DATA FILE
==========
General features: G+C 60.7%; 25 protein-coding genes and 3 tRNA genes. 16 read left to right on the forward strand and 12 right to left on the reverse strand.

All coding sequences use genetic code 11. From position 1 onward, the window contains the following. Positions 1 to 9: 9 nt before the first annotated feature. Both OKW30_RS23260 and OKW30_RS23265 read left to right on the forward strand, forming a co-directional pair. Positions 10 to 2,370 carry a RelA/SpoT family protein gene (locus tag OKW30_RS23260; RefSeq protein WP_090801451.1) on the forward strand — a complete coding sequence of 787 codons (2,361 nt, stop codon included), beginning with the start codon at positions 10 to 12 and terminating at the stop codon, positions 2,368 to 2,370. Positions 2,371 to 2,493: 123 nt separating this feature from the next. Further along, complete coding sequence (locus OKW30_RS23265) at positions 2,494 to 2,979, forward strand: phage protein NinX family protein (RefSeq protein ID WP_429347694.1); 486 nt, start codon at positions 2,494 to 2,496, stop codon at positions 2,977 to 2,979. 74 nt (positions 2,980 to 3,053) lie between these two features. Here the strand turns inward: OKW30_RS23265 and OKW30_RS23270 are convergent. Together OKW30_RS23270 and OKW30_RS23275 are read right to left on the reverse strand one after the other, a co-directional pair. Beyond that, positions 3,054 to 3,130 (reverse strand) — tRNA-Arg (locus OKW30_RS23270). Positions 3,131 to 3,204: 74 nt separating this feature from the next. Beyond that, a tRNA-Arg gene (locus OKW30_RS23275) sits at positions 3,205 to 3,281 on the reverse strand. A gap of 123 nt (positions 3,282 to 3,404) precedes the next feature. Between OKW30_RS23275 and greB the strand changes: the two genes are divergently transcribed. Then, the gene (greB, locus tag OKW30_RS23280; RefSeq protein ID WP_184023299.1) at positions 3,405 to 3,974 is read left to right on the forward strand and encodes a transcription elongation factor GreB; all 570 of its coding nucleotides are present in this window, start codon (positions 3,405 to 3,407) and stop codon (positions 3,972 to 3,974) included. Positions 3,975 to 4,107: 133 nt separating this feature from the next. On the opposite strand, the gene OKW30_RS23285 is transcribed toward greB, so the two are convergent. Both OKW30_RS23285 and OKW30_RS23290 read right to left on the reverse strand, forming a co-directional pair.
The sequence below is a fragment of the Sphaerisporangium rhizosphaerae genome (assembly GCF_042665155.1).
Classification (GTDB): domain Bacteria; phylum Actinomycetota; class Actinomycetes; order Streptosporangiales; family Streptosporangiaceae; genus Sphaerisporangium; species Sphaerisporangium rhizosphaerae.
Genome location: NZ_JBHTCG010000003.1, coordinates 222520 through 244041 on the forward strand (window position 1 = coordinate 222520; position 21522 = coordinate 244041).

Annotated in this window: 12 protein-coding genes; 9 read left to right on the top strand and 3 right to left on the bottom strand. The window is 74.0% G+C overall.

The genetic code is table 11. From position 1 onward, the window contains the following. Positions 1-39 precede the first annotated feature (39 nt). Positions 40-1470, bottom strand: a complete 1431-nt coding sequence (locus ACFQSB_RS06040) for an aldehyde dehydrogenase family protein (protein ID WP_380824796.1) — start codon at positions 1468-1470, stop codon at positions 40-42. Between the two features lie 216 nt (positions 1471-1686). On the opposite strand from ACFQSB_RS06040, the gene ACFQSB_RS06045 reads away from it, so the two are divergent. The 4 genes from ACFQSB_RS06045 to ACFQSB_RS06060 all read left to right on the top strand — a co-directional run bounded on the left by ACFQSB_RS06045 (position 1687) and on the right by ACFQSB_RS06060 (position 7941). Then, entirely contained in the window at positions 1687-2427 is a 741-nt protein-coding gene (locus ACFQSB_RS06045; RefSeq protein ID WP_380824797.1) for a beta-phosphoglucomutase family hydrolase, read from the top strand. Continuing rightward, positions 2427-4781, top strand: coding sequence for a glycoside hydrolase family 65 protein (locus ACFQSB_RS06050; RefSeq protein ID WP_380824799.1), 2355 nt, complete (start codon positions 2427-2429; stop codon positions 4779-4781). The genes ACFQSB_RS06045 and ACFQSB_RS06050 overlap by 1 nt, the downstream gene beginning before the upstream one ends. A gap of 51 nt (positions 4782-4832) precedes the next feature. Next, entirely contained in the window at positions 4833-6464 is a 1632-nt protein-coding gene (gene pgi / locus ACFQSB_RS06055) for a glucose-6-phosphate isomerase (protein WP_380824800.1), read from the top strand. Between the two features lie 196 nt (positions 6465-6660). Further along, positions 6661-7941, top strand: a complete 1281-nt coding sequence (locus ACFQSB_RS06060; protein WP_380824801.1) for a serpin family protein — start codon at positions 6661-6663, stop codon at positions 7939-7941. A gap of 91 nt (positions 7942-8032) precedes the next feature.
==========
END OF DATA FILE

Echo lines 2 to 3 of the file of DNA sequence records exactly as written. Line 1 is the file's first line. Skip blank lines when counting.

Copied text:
All coding sequences use genetic code 11. From position 1 onward, the window contains the following. Positions 1 to 9: 9 nt before the first annotated feature. Both OKW30_RS23260 and OKW30_RS23265 read left to right on the forward strand, forming a co-directional pair. Positions 10 to 2,370 carry a RelA/SpoT family protein gene (locus tag OKW30_RS23260; RefSeq protein WP_090801451.1) on the forward strand — a complete coding sequence of 787 codons (2,361 nt, stop codon included), beginning with the start codon at positions 10 to 12 and terminating at the stop codon, positions 2,368 to 2,370. Positions 2,371 to 2,493: 123 nt separating this feature from the next. Further along, complete coding sequence (locus OKW30_RS23265) at positions 2,494 to 2,979, forward strand: phage protein NinX family protein (RefSeq protein ID WP_429347694.1); 486 nt, start codon at positions 2,494 to 2,496, stop codon at positions 2,977 to 2,979. 74 nt (positions 2,980 to 3,053) lie between these two features. Here the strand turns inward: OKW30_RS23265 and OKW30_RS23270 are convergent. Together OKW30_RS23270 and OKW30_RS23275 are read right to left on the reverse strand one after the other, a co-directional pair. Beyond that, positions 3,054 to 3,130 (reverse strand) — tRNA-Arg (locus OKW30_RS23270). Positions 3,131 to 3,204: 74 nt separating this feature from the next. Beyond that, a tRNA-Arg gene (locus OKW30_RS23275) sits at positions 3,205 to 3,281 on the reverse strand. A gap of 123 nt (positions 3,282 to 3,404) precedes the next feature. Between OKW30_RS23275 and greB the strand changes: the two genes are divergently transcribed. Then, the gene (greB, locus tag OKW30_RS23280; RefSeq protein ID WP_184023299.1) at positions 3,405 to 3,974 is read left to right on the forward strand and encodes a transcription elongation factor GreB; all 570 of its coding nucleotides are present in this window, start codon (positions 3,405 to 3,407) and stop codon (positions 3,972 to 3,974) included. Positions 3,975 to 4,107: 133 nt separating this feature from the next. On the opposite strand, the gene OKW30_RS23285 is transcribed toward greB, so the two are convergent. Both OKW30_RS23285 and OKW30_RS23290 read right to left on the reverse strand, forming a co-directional pair.
The sequence below is a fragment of the Sphaerisporangium rhizosphaerae genome (assembly GCF_042665155.1).